He could have been wearing Tommy and cavorting with supermodels. He could have been in the Chilean Andes, carving trails through deep moguls and hanging with his U.S. Ski teammates at night. He could have been an on-air celebrity for MTV, swimming in the adoration of fans enamored by his hot looks and cool intensity. Jeremy Bloom could have had it all. Instead, he's stretching muscles and bruising bones he never knew he had. He's getting reamed every day by cantankerous coaches.
SPORTS
February 15, 2006 | David Wharton and Bill Shaikin, Times Staff Writers
To Jeremy Bloom, pressure means playing football in a sold-out stadium, dropping back to field a punt. Pressure means heading for the NFL combine in Indianapolis later this month in hopes of impressing league scouts enough to get selected in the draft. So where does that leave Bloom's other sport? What about the Winter Olympics and today's final in the men's moguls? "There's not much like returning a punt," he said. "No one's running to take my head off."
SPORTS
August 20, 2002 | From Staff and Wire Reports
Olympic skier Jeremy Bloom decided Monday to give up his endorsement deals and play football for Colorado. Bloom, ninth in freestyle moguls at the Salt Lake City Games, had hoped to keep his skiing sponsorship deals while playing for Colorado, but NCAA rules prohibit endorsements by college athletes. On Thursday, a judge denied Bloom's request to bar the NCAA from enforcing those rules. Bloom, who will be a freshman receiver, still hopes to ski in the 2006 Olympics.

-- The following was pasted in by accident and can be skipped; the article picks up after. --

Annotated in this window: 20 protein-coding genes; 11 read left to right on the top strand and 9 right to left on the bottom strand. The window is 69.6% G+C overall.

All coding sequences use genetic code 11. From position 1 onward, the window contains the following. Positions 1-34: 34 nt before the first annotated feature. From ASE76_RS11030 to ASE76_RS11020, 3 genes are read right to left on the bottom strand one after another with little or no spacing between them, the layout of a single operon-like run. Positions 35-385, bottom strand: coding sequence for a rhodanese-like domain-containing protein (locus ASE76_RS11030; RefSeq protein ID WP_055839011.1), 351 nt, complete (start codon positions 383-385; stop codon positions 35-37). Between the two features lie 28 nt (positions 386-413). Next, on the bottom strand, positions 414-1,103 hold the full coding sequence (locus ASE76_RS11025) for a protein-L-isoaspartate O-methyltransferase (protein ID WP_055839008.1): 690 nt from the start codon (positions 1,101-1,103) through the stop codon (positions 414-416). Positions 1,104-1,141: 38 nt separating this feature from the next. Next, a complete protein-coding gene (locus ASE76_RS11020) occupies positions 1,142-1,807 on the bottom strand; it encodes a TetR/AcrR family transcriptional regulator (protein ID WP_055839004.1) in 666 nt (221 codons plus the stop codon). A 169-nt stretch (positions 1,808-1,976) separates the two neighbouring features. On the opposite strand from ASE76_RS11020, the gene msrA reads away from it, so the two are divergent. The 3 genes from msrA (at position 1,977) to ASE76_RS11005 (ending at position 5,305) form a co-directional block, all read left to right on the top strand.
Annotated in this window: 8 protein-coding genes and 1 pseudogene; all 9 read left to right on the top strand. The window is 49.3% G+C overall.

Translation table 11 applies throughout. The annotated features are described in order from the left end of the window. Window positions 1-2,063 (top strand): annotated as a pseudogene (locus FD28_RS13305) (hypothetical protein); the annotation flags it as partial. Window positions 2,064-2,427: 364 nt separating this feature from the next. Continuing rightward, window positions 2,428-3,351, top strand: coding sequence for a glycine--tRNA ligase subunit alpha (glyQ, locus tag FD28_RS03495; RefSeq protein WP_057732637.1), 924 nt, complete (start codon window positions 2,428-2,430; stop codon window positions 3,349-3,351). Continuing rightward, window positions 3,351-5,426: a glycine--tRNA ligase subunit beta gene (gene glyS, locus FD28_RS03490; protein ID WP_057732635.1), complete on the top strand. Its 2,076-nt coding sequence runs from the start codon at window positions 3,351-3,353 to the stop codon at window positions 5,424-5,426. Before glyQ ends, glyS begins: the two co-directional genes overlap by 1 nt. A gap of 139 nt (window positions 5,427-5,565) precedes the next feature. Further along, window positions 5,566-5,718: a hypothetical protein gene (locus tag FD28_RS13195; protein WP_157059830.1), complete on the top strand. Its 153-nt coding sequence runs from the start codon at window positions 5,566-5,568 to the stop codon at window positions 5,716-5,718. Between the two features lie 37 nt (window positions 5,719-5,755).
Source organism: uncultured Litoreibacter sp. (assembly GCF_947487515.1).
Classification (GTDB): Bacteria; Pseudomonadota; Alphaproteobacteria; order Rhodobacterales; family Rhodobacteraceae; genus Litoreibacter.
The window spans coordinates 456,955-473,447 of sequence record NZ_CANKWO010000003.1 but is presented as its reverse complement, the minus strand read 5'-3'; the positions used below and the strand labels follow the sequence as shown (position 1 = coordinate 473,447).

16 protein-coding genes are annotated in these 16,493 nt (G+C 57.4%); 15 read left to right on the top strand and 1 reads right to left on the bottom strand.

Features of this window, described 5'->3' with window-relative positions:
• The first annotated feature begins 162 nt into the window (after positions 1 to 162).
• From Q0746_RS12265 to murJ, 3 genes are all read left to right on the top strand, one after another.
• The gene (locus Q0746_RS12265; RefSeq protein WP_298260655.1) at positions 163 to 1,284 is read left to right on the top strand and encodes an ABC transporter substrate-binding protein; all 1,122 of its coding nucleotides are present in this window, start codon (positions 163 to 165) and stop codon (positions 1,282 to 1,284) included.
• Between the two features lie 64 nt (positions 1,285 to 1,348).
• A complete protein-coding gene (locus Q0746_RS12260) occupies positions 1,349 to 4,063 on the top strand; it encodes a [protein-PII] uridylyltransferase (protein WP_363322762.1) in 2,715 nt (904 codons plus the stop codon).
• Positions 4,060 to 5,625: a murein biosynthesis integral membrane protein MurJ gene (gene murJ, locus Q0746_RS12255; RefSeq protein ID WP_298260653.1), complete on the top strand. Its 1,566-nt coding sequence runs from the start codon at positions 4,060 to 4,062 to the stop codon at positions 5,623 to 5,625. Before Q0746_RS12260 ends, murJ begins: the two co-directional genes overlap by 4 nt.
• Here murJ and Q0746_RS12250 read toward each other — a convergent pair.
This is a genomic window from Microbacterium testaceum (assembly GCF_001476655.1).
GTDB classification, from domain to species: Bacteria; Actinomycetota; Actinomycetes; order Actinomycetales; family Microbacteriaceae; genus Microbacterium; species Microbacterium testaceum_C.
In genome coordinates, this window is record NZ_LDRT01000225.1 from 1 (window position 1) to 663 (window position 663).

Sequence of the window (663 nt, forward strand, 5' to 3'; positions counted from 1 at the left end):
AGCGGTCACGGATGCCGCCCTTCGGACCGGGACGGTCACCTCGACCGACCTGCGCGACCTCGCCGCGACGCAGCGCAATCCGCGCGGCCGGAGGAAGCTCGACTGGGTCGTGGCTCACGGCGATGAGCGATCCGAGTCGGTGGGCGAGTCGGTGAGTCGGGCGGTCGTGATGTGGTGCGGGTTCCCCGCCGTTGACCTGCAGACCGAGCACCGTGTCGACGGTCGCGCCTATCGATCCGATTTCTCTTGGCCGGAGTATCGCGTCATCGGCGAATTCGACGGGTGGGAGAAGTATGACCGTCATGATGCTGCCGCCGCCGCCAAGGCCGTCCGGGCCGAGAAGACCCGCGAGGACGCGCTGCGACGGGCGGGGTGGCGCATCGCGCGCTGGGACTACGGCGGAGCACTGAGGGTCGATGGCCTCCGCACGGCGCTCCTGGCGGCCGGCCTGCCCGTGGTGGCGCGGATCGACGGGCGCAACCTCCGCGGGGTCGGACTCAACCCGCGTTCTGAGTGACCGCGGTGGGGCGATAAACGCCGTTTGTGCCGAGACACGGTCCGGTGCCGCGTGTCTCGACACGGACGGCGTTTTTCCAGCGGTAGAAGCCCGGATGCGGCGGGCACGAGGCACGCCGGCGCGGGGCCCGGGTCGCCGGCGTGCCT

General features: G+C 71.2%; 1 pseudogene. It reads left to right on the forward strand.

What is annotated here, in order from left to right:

SPORTS
April 7, 2004 | Diane Pucin, Times Staff Writer
Jeremy Bloom loves playing college football. He adores the once-a-week roar of 70,000 fans at kickoff and the daily silence of 80 guys whose only noise is hard breathing at an intense practice. Bloom, 22, also loves moguls skiing. His heart flutters when he soars off a bump in a snow, propelled high in the sky to do somersaults and rolls and twists until he lands with a soft splat on the snow.
SPORTS
February 9, 2002
Jeremy Bloom, the leader in the World Cup points race, heads a strong United States team in the moguls. Teammate Jonny Mosley won gold at Nagano in '98. Finland's Janne Lehtela and Mikko Ronkainen should be contenders. American Eric Bergoust is the favorite in the aerials, followed by Ales Valenta of the Czech Republic and Alexei Grichin of Belarus. Norway's Kari Traa is the women's moguls World Cup leader, followed by Aiko Uemura of Japan and Hannah Hardaway of the U.S.
SPORTS
May 7, 2004 | Diane Pucin, Times Staff Writer
The Colorado Court of Appeals on Thursday rejected Jeremy Bloom's request for an injunction against the NCAA, damaging his hopes of playing college football as he pursues a spot on the U.S. team at the 2006 Winter Olympics as a moguls skier. Bloom, a wide receiver at Colorado with two years of college football eligibility, has said he needed skiing endorsement money to compete at the elite level in a sport in which he has earned world championship gold medals.